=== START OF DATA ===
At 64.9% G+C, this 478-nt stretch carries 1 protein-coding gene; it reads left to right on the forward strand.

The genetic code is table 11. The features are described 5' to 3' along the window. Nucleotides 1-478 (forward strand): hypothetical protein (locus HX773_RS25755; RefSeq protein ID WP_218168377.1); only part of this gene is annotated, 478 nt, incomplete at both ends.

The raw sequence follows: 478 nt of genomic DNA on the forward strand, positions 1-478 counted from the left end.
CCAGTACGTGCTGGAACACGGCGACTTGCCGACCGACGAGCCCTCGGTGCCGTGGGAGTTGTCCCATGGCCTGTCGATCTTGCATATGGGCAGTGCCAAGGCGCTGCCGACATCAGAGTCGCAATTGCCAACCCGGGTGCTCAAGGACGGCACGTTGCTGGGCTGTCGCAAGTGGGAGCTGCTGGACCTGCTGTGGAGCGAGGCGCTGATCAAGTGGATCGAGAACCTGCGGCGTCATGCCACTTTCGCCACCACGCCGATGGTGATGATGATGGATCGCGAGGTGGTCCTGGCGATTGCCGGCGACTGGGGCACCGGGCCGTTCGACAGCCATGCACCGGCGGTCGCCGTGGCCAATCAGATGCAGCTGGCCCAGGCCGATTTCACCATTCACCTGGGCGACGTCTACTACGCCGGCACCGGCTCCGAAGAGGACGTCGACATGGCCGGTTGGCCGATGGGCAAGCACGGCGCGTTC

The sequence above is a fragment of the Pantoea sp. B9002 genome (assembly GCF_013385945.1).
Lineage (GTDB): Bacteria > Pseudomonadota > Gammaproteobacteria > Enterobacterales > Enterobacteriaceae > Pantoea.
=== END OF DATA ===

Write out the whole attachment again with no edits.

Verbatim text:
At 64.9% G+C, this 478-nt stretch carries 1 protein-coding gene; it reads left to right on the forward strand.

The genetic code is table 11. The features are described 5' to 3' along the window. Nucleotides 1-478 (forward strand): hypothetical protein (locus HX773_RS25755; RefSeq protein ID WP_218168377.1); only part of this gene is annotated, 478 nt, incomplete at both ends.

The raw sequence follows: 478 nt of genomic DNA on the forward strand, positions 1-478 counted from the left end.
CCAGTACGTGCTGGAACACGGCGACTTGCCGACCGACGAGCCCTCGGTGCCGTGGGAGTTGTCCCATGGCCTGTCGATCTTGCATATGGGCAGTGCCAAGGCGCTGCCGACATCAGAGTCGCAATTGCCAACCCGGGTGCTCAAGGACGGCACGTTGCTGGGCTGTCGCAAGTGGGAGCTGCTGGACCTGCTGTGGAGCGAGGCGCTGATCAAGTGGATCGAGAACCTGCGGCGTCATGCCACTTTCGCCACCACGCCGATGGTGATGATGATGGATCGCGAGGTGGTCCTGGCGATTGCCGGCGACTGGGGCACCGGGCCGTTCGACAGCCATGCACCGGCGGTCGCCGTGGCCAATCAGATGCAGCTGGCCCAGGCCGATTTCACCATTCACCTGGGCGACGTCTACTACGCCGGCACCGGCTCCGAAGAGGACGTCGACATGGCCGGTTGGCCGATGGGCAAGCACGGCGCGTTC

The sequence above is a fragment of the Pantoea sp. B9002 genome (assembly GCF_013385945.1).
Lineage (GTDB): Bacteria > Pseudomonadota > Gammaproteobacteria > Enterobacterales > Enterobacteriaceae > Pantoea.